He asked if all the Jews knew it was fake. I said only those who would be interested in buying it, would know. The ones who weren't, wouldn't care. He later brought  me a lot of good stuff for my antiquity collections. The gentleman dealt out of the boot of his car, since he lived in Dura, near Hebron (Dura was 'Adorayim' in Biblical times, when it was a Jewish village. ).

    People who are ignorant, can unknowingly do a lot of damage.
Ask me. I know. Angry   Roll Eyes
      In 1981, my best friend gave me a magnificent cedar chest, mid-Ottoman period (ca. 1600-1700) for my birthday. He'd bought it from a cousin, who'd inherited it from her mother, one of his father's sisters. It had been bought new, and in the family since then! It was painted a pale green, in a shade I didn't like. Without thinking to check if the colour was a recent change or original to the piece, I asked my friend if he could sand it down to the natural wood and oil it, as he'd done to his own chest, which had come down in his mother's family. He agreed, and it came out beautifully.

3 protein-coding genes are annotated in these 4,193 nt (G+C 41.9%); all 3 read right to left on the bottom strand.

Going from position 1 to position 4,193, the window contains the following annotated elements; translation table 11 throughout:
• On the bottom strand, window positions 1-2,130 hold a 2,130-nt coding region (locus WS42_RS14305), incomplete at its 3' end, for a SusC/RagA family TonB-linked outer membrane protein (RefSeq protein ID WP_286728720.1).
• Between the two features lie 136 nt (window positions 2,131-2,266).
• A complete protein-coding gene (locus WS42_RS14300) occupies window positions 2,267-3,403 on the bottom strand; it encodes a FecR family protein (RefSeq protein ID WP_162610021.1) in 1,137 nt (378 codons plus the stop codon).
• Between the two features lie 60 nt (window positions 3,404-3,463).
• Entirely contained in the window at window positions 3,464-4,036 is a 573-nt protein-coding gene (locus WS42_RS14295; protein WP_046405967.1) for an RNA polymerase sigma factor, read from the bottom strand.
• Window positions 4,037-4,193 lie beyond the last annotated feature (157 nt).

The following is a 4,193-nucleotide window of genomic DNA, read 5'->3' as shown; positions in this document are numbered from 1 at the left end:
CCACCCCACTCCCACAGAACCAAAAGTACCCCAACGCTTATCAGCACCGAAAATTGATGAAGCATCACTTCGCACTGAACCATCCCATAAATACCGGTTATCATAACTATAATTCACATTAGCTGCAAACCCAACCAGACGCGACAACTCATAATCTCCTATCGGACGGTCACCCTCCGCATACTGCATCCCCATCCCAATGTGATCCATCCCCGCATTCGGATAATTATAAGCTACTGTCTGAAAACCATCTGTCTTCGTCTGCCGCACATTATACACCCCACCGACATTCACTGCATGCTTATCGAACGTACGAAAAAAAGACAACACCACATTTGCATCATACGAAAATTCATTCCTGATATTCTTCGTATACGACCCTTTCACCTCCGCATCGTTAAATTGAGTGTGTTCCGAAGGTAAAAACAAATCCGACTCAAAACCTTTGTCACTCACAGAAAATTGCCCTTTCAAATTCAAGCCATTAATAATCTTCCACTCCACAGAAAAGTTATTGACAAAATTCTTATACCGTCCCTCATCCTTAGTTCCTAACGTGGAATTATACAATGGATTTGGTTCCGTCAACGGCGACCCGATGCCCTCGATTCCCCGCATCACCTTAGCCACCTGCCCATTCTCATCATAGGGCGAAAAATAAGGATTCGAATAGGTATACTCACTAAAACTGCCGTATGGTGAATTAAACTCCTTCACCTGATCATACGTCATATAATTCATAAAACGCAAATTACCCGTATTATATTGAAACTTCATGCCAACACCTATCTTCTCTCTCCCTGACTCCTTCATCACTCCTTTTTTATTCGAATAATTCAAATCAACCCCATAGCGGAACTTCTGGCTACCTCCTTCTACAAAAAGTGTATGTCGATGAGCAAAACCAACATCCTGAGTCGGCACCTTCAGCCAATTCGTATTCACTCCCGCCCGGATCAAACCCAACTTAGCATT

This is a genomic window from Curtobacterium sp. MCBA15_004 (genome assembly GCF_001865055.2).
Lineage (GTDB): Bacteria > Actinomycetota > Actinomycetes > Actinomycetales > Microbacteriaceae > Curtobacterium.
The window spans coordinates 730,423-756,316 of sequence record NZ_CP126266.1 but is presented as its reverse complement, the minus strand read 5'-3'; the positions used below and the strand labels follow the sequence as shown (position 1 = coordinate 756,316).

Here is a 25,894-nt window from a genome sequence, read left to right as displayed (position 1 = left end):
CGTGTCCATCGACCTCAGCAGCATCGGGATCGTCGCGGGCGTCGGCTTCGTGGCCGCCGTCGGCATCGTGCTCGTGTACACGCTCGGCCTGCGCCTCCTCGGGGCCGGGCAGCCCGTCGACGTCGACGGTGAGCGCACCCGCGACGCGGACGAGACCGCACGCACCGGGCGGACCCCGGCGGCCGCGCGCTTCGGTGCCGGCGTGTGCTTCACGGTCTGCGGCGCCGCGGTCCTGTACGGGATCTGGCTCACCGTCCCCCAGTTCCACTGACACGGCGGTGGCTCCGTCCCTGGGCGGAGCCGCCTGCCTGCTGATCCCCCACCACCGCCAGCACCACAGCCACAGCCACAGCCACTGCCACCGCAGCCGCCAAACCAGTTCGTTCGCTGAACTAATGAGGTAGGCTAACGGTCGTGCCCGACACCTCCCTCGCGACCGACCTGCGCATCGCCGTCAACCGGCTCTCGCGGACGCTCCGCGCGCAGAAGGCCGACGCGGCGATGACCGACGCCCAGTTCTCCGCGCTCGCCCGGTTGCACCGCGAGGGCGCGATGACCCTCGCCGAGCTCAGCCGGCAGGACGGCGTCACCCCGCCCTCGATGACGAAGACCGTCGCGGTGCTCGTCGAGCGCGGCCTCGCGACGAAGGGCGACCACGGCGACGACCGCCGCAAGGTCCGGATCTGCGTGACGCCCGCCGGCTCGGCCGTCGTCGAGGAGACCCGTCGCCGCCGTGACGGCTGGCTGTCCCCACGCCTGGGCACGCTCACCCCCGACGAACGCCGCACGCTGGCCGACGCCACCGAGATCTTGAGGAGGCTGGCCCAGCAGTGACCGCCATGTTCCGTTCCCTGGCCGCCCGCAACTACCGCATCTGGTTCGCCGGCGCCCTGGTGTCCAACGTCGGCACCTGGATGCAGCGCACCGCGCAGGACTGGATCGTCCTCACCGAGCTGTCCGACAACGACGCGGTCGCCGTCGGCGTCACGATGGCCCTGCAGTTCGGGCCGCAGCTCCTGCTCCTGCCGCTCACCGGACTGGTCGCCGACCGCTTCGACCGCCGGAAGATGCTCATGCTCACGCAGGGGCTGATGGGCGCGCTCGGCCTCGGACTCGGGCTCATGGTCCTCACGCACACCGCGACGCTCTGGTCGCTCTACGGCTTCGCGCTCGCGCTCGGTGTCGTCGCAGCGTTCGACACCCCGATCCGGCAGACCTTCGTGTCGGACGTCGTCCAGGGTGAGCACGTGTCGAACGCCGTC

I was thrilled from 1981 to 2010,  when a friend who is an expert on Ottoman furniture and decorative arts, was visiting me in Ireland, and saw it. He exclaimed, "What moron damaged this superb mint condition chest by sanding off the original lime green staining?!"  It has the original lock and key, the original internal decoration, the original hinges and handles, and from the cut decoration, where the paint has survived, it had the original paintwork!"

    I said, "I'm the guilty party, along with my best friend, who'd already done it to his own chest." My friend was polite and tried to make light of his first statement, but I found out that my chest, now worth about US$5,000-6,000 in Istanbul, would have been worth US$40,000-50,000, if we'd left it alone. Oh well, it wasn't going to be sold anyway, but I wish I'd kept it authentic.